Friday, October 14, 2011

Looking Into Midwestern Deciduous Forest Future

An Oak-Hickory forest, historically this was the most common upland forest, along with oak savanna in Iowa.
Looking at a forest, we naturally get the idea that the present state of that forest will continue forever.  Historically, Iowa and much of the Midwest has been characterized by Oak-Hickory upland forests and mixed bottomland forests.  Today, even after 100 plus years of drastic change, the forests remain predominately Oak-Hickory uplands and mixed bottomlands.  Of course, its a little more complex than this and we have in-fact lost many original forests to development.  The structure and details of these communities have changed right along with changes in land use, but the overall communities remain relatively similar.  Flood control systems, agricultural practices, and urban development have more or less already "set" their effects on the land so huge impacts like ones of the past century are not expected in the coming century.  As odd as it may sound, compared to today's doom and gloom environmental lookouts, Iowa's forests are expanding in acreage and relatively healthy.  Not everything is "rose petals and teacups" however, there are problems.  But considering the states present forest conditions, what should we look for in the future?
An old Oak-Hickory woodland being taken over by Sugar Maples and Basswood due to the lack of fire disturbance over the last century.  Palisades State Park near Cedar Rapids, Iowa.
Most forests in Iowa are in the 100 to 150 year old age range, growing out of logging and fire disturbances of the late 1800's.  While these disturbances were common 100 years ago, they no longer are common today.  Out of these disturbances grew the upland Oak-Hickory forests.  Both hickory's and especially oaks are well adapted to the full sun and lack of competition common after logging or fire.  One logging event, or several low intensity fires, can establish an Oak-Hickory forest that can survive fore potentially a few hundred years.  With settlement of the state, fire was suppressed and nearly eliminated.  Logging also became far less common, simply because all the forests in Iowa were already logged and most converted to farmland.  So without fire and logging, oaks and hickories have not continue to regenerate themselves.  So in the absence of these disturbances, trees such as Sugar Maple and Basswood begin to take over.  These trees easily establish in the shade of old oaks and hickories.  Then without forest floor fire disturbance they will eventually overtake the forest.  Due to these facts, Oak-Hickory forests are rapidly declining in the state as well as in much of the rest of the Eastern United States, and Maple-Basswood forests are increasing.  And as of now, it appears this trend will continue into the future.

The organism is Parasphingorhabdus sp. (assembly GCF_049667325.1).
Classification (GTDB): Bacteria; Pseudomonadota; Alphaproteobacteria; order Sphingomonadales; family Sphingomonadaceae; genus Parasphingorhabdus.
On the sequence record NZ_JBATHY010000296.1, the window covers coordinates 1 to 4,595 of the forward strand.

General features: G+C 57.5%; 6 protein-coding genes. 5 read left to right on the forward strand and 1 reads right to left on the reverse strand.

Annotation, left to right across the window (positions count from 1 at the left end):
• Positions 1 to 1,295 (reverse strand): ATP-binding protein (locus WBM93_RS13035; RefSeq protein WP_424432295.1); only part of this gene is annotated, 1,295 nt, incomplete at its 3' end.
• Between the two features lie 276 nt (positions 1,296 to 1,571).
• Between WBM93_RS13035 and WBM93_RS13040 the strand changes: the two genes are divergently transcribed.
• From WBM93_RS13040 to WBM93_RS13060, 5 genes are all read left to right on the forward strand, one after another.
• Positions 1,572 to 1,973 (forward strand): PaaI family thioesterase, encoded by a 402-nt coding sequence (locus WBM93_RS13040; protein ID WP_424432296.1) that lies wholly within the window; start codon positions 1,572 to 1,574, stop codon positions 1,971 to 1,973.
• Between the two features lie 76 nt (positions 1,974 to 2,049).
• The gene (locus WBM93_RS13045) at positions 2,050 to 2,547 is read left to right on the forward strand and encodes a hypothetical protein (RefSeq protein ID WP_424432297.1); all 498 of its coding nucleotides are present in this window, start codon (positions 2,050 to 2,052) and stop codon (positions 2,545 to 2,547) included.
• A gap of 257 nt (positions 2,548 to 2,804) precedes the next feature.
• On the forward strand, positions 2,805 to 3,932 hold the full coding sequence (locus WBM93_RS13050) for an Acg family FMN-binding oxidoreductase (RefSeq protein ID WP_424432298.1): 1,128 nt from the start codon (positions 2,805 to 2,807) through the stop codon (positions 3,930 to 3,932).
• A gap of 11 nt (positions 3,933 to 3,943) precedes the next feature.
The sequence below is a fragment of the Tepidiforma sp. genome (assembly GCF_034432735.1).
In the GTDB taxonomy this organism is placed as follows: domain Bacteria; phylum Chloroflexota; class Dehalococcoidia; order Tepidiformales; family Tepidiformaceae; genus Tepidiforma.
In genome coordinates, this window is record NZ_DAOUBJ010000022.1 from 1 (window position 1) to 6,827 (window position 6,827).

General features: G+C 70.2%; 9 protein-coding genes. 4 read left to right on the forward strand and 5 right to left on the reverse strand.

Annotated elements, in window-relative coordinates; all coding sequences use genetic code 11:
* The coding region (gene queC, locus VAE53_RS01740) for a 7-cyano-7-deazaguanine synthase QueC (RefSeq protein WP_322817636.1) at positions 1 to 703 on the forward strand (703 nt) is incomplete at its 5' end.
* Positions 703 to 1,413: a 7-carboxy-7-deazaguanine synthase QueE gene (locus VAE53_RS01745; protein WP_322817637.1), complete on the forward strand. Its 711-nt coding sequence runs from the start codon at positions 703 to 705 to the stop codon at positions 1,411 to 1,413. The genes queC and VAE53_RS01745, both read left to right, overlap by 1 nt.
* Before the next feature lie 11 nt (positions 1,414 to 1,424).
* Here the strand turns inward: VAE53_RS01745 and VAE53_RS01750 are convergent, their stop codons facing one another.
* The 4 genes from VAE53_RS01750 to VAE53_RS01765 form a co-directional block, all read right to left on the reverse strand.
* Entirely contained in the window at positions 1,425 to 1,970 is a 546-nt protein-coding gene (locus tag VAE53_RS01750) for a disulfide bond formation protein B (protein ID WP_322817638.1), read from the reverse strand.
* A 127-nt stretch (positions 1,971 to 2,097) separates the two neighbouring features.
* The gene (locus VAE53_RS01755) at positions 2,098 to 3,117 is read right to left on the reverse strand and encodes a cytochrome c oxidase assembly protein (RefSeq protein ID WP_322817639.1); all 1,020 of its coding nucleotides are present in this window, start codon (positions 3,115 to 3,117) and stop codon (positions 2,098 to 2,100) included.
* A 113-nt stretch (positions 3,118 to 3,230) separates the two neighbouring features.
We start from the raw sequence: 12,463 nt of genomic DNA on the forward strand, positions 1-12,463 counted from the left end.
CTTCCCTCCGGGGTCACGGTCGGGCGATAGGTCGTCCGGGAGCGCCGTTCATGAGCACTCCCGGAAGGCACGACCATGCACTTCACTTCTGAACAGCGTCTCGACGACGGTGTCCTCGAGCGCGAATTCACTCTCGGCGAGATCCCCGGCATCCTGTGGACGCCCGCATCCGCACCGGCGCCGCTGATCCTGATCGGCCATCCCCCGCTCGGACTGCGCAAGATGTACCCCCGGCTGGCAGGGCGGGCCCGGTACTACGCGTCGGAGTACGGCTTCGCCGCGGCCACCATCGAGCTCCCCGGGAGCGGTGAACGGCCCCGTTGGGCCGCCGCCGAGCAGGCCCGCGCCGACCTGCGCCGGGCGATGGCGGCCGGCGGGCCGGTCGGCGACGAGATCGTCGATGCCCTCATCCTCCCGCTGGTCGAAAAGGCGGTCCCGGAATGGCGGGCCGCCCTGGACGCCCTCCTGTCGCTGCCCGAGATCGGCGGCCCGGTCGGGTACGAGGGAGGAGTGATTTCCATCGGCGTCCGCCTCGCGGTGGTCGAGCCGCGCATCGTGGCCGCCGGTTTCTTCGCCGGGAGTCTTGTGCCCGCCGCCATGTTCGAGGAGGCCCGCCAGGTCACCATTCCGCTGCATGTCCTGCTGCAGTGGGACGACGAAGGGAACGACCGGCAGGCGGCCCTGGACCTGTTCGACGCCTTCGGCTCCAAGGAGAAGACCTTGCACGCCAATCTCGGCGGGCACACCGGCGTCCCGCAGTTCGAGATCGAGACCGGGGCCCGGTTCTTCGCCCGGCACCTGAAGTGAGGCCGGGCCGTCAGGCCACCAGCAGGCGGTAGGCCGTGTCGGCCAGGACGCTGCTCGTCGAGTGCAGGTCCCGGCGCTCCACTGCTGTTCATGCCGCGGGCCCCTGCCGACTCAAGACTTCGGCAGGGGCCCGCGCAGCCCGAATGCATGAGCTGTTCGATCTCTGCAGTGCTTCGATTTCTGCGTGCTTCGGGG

Fortunately for land managers in Iowa, as well as the rest of the Eastern United States, are realizing the value of low burning fires as a management tool in prairies, savannas, and most recently Oak-Hickory forests.  Today even, this management tool is fitting being almost all fires prior to settlement were also human started, also often to manage the growth of Oak-Hickory forests.  Native Americans and many early settlers understood the value and importance of fire in maintaining quality, productive habitats and frequently set ground fires.  Today, similar to these presettlement fires, these fires are not the raging hundred foot flames that consume everything in their path.  Rather, they were low burning, lower temperature fires.  Fire intolerant shrubs, trees, and thick accumulations of herbaceous plant materials were killed and cleared.  Fire adapted trees such as oaks and hickories survive, and herbaceous plants survive as roots, all proliferated as a result of fire.  Hopefully, the reintroduction of fire as a management tool will again cause the regeneration of Oak-Hickory forests.  Time will tell.
Oak woodland restored through controlled burns of the forest floor.
Bottomland forests continue today to have a similar disturbance pattern of flooding and wet soils.  While flooding patterns have changed during the past century due to human development of river channels, flooding still remains and will remain in the future.  Bottomland forest therefore remain a similar mix of trees such as Ash, Elm, Willow, Cottonwood, Maple, and certain types of oaks.  The future of these forests seem to be a continuation of of the past more or less.  However, there is one major up and coming problem for ash trees, the Emerald Ash Borer.  This exotic insect bores inside of ash trees and kills them.  Currently, the Emerald Ash Borer has only been found in one location in Iowa.  Managing this insect appear to be only slowing its spread.  Very likely the spread of this insect will greatly reduce the number of ash trees in bottomland forests in the future.

The future of Iowa and other Midwestern forests has its dark spots but there is good reason for hope.  While there doesn't seem to be much hope for the bottomland Ash tree, there is great hope for upland Oak-Hickory forests with the reintroduction of fire.  This doesn't automatically mean Oaks and Hickories will start regenerating, but does greatly increase the likelihood.  Our increased understanding and concern for our land will hopefully translate into healthy forests.  Increased human management today, is similar to human management of the past, and this is good for us and our forests.  These forests have been managed by humans for thousands of years, and a return to past healthy forests with the return to past management practices is very hopeful.
White Oak leaves.

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